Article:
Most have assumed that China’s establishment of an Air Defense Identification Zone (ADIZ) in the East China Sea is aimed at Japan the bilateral dispute over the Diaoyu/Senkaku Islands. There’s good reason for this: China has apparently said as much.
Although China at first claimed that the ADIZ was not aimed at any particular country, when it was asked by South Korea to redraw the lines of the ADIZ Chinese officials reportedly responded by assuring their counterparts in Seoul that the ADIZ was aimed at Japan not South Korea.
Many of China’s harshest responses to criticism over the East China Sea ADIZ have been directed at Japan as well. For example, last week a Chinese Defense Ministry spokesperson said: “Japan has absolutely no right to make irresponsible comments regarding China setting up the East China Sea ADIZ. We would like to ask Japan to revoke its own ADIZ first, China will then consider this request in 44 years.” Then there’s the fact that China has been waging an unrelenting campaign to isolate Japan from the region, along with the Philippines.Enjoying this article? Click here to subscribe for full access. Just $5 a month.
In all reality, the East China Sea ADIZ is likely aimed in no small part at Japan in general and the Senkaku Islands in particular. Still, there’s another more important factor at play here for China: Taiwan.
Second Line of Defense’s Robbin Laird and Ed Timperlake have a characteristically perceptive article on the new ADIZ, and how Taiwan fits into the equation. Laird and Timperlake analyze the East China Sea ADIZ through the lens of the strategic quadrangle concept they develop in their new book: Rebuilding American Military Power in the Pacific A 21st-Century Strategy.
The strategic quadrangle is an enormous expanse of (mostly) water that stretches from Singapore to South Korea to Japan and back down to Australia. The distances involved in this quadrangle are “daunting,” they note: “It is nearly 4,000 miles from Japan to Australia. It is nearly 2,500 miles from Singapore to Australia and nearly 3,000 miles from Singapore to South Korea.”
The only thing that may outmatch the sheer size of the quadrangle is its importance to the U.S. and allied forces. As Laird and Timperlake explain in the article, “[The strategic quadrangle] is a central area where the U.S. and several core allies are reaching out to shape collaborative defense capabilities to ensure defense in depth…. Freedom to operate in the quadrangle is a baseline requirement for allies to shape collaborative capabilities and policies. Effectiveness can only emerge from exercising evolving forces and shaping convergent concepts of operations.”
Notably, China’s ADIZ falls directly within this quadrangle, as does Taiwan. This may not be a coincidence. With the East China ADIZ, Laird and Timperlake warn, “The PRC is putting down its marker onto the quadrangle and if not dealt with will undoubtedly expand its definitions of air and maritime defense outward.”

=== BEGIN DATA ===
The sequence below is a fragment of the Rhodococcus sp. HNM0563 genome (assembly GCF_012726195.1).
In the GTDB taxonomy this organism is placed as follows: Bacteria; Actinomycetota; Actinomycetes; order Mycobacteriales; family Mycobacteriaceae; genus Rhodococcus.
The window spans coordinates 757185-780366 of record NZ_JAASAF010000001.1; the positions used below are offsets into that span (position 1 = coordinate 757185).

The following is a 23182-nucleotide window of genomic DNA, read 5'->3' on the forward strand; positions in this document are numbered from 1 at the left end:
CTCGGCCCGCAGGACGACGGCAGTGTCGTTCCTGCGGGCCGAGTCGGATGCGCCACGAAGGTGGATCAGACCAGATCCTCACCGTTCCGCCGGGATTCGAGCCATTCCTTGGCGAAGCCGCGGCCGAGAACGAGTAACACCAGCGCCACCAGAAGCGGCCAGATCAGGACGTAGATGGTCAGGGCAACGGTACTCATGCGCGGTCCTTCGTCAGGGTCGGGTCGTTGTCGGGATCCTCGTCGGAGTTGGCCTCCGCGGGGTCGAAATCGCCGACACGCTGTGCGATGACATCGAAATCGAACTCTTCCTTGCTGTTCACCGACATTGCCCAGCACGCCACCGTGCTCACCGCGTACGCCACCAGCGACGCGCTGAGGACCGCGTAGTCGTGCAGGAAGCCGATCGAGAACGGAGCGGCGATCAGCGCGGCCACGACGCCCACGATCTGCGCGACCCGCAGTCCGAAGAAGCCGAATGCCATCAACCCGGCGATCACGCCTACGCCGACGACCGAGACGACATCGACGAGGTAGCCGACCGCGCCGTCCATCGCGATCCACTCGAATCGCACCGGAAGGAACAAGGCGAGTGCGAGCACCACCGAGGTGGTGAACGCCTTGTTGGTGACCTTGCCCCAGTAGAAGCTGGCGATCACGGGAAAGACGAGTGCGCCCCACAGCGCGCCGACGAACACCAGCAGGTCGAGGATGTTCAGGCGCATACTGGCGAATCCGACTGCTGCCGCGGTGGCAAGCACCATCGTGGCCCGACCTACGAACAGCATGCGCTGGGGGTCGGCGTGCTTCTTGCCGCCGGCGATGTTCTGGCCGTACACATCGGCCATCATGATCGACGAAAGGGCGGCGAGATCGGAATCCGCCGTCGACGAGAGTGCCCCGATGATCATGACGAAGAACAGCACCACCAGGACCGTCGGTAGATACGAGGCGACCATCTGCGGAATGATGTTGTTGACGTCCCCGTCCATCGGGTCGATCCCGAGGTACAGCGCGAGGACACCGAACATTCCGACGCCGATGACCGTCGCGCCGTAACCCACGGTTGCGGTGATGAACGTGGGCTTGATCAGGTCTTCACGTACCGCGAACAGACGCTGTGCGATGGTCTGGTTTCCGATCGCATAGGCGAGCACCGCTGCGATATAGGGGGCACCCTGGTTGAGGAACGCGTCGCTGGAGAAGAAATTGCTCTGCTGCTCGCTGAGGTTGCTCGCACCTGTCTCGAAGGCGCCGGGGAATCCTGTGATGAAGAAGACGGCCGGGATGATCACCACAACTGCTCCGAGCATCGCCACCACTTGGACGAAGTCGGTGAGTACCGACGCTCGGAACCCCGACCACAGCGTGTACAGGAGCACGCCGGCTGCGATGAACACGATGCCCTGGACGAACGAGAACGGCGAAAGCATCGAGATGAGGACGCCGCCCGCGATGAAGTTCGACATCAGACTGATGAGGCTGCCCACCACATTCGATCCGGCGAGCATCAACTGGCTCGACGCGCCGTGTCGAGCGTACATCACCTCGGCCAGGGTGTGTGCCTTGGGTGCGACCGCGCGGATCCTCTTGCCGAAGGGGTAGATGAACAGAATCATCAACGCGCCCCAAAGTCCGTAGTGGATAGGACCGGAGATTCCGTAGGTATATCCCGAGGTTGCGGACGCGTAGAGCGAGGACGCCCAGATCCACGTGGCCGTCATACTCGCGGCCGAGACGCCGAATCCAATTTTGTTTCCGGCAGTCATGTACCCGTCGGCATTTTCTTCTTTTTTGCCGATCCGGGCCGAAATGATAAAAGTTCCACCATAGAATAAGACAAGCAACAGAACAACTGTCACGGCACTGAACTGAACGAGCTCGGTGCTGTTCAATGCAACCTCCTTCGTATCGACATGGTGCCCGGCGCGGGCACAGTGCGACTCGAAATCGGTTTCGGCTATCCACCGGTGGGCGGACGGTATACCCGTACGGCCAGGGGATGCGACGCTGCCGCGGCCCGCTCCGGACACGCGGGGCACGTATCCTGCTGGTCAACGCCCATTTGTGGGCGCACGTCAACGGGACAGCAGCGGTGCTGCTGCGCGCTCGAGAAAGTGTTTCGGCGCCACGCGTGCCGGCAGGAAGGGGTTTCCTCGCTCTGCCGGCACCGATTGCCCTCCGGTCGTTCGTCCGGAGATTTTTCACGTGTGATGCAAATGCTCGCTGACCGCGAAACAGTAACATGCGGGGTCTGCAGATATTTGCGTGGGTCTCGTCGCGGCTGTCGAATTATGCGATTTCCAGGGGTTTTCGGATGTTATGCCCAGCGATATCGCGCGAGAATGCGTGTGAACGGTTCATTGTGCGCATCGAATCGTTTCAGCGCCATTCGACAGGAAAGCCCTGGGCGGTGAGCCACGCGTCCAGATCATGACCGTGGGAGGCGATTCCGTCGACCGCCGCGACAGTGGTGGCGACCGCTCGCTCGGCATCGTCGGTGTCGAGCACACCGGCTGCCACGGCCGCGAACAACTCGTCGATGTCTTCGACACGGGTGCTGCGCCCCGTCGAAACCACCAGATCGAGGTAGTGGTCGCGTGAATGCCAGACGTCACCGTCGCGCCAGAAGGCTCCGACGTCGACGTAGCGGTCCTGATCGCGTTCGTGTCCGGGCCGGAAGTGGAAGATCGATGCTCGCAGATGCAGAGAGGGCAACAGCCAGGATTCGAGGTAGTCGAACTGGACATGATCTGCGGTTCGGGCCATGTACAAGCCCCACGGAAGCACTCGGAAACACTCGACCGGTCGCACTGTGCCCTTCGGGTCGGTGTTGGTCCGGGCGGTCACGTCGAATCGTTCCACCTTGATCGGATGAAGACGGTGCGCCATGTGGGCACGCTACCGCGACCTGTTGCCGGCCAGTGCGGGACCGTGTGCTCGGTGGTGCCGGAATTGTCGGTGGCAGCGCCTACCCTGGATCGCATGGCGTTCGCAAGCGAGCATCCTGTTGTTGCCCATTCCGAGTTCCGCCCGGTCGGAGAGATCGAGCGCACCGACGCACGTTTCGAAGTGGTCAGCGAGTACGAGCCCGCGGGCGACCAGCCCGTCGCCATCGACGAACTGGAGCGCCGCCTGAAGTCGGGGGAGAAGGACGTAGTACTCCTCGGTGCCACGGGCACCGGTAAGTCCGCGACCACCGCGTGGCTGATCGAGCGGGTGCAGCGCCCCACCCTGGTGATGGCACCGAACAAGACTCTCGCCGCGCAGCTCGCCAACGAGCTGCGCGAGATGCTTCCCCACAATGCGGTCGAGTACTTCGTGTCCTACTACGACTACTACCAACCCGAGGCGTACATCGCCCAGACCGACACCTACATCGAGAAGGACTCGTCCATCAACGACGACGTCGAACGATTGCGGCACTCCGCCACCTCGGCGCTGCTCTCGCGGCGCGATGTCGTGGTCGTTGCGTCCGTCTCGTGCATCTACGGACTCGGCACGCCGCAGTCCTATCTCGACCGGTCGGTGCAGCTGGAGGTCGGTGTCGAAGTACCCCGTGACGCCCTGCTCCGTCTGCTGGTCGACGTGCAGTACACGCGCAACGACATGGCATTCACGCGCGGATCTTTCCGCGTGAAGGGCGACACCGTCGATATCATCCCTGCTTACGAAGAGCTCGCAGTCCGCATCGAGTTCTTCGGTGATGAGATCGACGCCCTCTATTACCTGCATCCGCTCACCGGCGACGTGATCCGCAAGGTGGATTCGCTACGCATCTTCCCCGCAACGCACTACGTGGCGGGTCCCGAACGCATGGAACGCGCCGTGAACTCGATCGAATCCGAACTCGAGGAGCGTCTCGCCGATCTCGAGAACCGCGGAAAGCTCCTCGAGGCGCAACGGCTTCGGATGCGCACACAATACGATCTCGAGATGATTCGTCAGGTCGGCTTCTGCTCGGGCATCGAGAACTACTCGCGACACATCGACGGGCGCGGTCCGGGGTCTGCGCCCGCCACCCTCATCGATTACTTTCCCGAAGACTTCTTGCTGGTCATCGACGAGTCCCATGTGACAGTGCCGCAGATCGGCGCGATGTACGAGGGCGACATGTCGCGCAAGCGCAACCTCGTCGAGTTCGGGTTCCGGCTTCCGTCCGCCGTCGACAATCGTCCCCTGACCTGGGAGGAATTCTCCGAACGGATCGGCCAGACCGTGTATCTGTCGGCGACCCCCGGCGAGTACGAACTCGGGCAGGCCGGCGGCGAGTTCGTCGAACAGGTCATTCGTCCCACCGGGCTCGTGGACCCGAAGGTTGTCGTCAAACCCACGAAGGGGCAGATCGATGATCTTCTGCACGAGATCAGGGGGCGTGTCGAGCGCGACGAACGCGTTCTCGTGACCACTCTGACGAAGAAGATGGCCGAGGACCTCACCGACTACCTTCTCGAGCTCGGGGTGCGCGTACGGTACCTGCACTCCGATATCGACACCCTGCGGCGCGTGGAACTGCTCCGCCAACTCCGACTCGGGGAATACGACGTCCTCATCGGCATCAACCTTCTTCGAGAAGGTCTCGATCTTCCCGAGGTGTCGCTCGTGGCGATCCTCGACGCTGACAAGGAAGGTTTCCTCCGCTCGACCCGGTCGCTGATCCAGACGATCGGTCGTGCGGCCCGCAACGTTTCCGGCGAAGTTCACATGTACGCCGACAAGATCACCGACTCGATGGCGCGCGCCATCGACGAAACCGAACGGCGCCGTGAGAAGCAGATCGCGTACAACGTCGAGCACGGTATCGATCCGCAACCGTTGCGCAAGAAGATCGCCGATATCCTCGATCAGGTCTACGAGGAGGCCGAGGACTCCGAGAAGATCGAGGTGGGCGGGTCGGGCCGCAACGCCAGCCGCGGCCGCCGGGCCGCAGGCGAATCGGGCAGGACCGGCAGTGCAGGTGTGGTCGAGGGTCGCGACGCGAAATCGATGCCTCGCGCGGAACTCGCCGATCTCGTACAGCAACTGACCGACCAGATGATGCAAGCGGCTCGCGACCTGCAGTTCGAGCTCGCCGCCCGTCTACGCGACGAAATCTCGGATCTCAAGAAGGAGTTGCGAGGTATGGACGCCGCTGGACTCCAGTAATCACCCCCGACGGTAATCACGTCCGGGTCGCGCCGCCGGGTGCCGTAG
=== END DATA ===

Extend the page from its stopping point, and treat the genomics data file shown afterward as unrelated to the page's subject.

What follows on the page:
More ominously, they write, “We have placed the ADIZ down upon the strategic geography we have identified and a key reality quickly emerges. Just by chance the zone covers reinforcements to Taiwan.” That is, the ADIZ happens to cover the exact areas that the U.S. or Japan would have to traverse in order to promptly respond to a PLA invasion of Taiwan.
Thus, if China can deny U.S. and allied forces the ability to operate in the waters and airspace covered by the ADIZ, the U.S. would be unable to use its immense military resources in South Korea and Japan in defense of Taiwan. Instead, the U.S. military would have to travel from Guam, the Philippines and other nations located around the South China Sea (until China establishes an ADIZ over that body of water as well). This is where the tyranny of distance really weighs heavily on U.S. forces.
It’s worth noting, in this context, that China has demanded that aircraft flying in the East China Sea ADIZ identify themselves even when their destination is not the Chinese mainland. This is different from most nations’ ADIZs, which only require aircraft identify themselves if they intend to enter national airspace.
Notably, soon after China declared the East China Sea ADIZ last month, its sole aircraft carrier, Liaoning, passed through the Taiwan Strait on its way to the South China Sea. The Director-General of Taiwan’s National Security Bureau, Tsai Der-sheng, said this week that the Liaoning’s passage through the strait demonstrated that there was an inevitable imbalance of military forces between China and Taiwan. At the same time, Tsai told Taiwan’s parliament that the country is prepared to use force to protect its ADIZ. Thus, far Taiwan has joined with South Korea, Japan, and the United States in defying China’s new ADIZ.
As my colleague Shannon pointed out last week, China’s historic claims to the Diaoyu/Senkaku Islands rest on it being part of Taiwan. Thus, were China to gain control over the disputed islands, it would effectively be controlling part of Taiwan.
Perhaps in deference to Taiwan’s sensitivity, according to a map on Wikipedia, China’s ADIZ doesn’t include Yonaguni Island, which belongs to Japan but is located just 70 miles from Taiwan and falls within Taipei’s ADIZ. In recent years, Japan has been boosting the presence of Self-Defense Forces on Yonaguni, which many believe is part of an effort by Tokyo to assist Washington in protecting Taiwan. Articles in Chinese state media this week have railed against Japan for expanding its own ADIZ in 2010 to include Yonaguni Island.